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Thanks @composite1. I don’t see any problems with using a gaming laptop for editing on Premiere Pro CS5.5, other than the potential to wear-out your laptop quicker and if your operating system drive is cluttered. If you are editing on a laptop with a single hard drive then you will want to be using an external hard drive or RAID solution anyways and you can always just take your external storage solution over to your desktop to complete the project.
Now let’s be careful with the term “workstation class video card”. Adobe and NVIDIA certified four gaming class desktop graphics cards, in addition to several Quadro cards. Most reviewers only review the Quadro cards and justify that the NVIDIA GeForce graphics cards are often “manufactured” by third parties. I think the term “manufactured” is used loosely too as NVIDIA makes the GPU and the third party assembles but I’m not too concerned about a gaming video card not having the same durability. Gamers push their video cards and systems to the limits for sustained periods of time and as long as you stick with a reputable third-party manufacturer, you should be fine. But if your card does fail, the cost of the original and a replacement will still be less than the cost of buying a Quafro card.
The funny thing about trying to find a “workstation” class laptop with a Quadro card is that it is very difficult. There are very few available off the shelf and if you wanted one you would have to custom order it, wait longer, and pay double or more than you would with a gaming class system.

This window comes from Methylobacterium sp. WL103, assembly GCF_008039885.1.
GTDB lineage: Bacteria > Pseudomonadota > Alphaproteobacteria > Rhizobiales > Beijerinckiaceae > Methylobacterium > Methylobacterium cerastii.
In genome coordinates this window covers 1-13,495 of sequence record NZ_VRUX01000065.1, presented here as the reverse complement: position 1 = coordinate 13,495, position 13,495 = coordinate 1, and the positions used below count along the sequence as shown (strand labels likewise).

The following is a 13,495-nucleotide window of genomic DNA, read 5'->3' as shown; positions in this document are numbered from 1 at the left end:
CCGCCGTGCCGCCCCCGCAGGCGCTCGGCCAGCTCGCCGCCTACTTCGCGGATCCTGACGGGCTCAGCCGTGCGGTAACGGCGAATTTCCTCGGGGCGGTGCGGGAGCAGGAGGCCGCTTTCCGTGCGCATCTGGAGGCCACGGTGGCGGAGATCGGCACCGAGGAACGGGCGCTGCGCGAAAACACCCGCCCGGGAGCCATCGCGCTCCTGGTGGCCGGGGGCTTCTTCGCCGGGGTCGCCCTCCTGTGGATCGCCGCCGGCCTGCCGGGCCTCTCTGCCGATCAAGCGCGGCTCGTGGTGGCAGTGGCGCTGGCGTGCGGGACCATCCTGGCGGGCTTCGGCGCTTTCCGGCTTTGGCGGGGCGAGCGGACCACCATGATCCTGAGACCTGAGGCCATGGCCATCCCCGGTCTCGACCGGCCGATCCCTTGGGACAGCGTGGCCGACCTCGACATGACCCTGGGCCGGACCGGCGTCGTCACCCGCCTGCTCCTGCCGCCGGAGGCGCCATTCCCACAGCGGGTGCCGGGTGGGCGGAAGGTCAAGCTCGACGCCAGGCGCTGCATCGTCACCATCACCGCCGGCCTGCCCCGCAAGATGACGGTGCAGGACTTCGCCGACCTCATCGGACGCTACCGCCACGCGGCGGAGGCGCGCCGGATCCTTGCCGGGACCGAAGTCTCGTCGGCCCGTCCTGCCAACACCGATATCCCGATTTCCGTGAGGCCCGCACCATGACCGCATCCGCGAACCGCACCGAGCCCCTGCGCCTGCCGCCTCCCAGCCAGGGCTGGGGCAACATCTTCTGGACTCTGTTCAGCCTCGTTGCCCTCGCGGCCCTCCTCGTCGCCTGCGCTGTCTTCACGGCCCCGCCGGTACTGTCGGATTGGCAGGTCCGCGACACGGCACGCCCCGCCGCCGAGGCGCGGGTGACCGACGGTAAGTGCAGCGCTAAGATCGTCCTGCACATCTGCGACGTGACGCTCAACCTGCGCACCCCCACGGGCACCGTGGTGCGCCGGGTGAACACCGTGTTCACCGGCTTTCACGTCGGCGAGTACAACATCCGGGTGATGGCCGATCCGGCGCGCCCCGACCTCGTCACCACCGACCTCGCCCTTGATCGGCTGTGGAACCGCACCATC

And then there is the discussion on performance. Adobe and NVIDIA would have you think that Quadro cards outperform GeForce cards, but the opposite is true.
Have a look as the results from the PPBM5 and you will see that of the top 100 systems, only six have Quadro cards and the top performing system with a Quadro card only made it to position #32.
In my Vancouver Video Production Company, I mainly use desktop computers with gaming class graphics cards (from the certified list) for editing but I do run Premiere Pro on a laptop for when I am on the road. As I mentioned previously, it only has an NVIDIA GeForce GTS 360M card, which is not on the list, but I unlocked it and it improves both quality and render time.
Here are some test results to show how important GPU is for encoding time:
1920×1080 60i AVCHD footage – 32 seconds (no effects)*
Export to 720 30P H.264 1 pass VBR
CPU only with max render quality: 2m47s
CPU only with no max render quality: 1m04s*
GPU with max render quality: 0m43s
*note1: Adding effects would only exaggerate the time gap between GPU and CPU times.
*note2: I don’t recommend CPU with no max render quality but provided it for illustration purposes. GPU acceleration automatically enables a higher quality encode and GPU with Max Render Quality ensures that video with effects that are not GPU accelerated still are rendered at Max Render Quality. In this case there is not time difference between the two GPU options as there are no effects.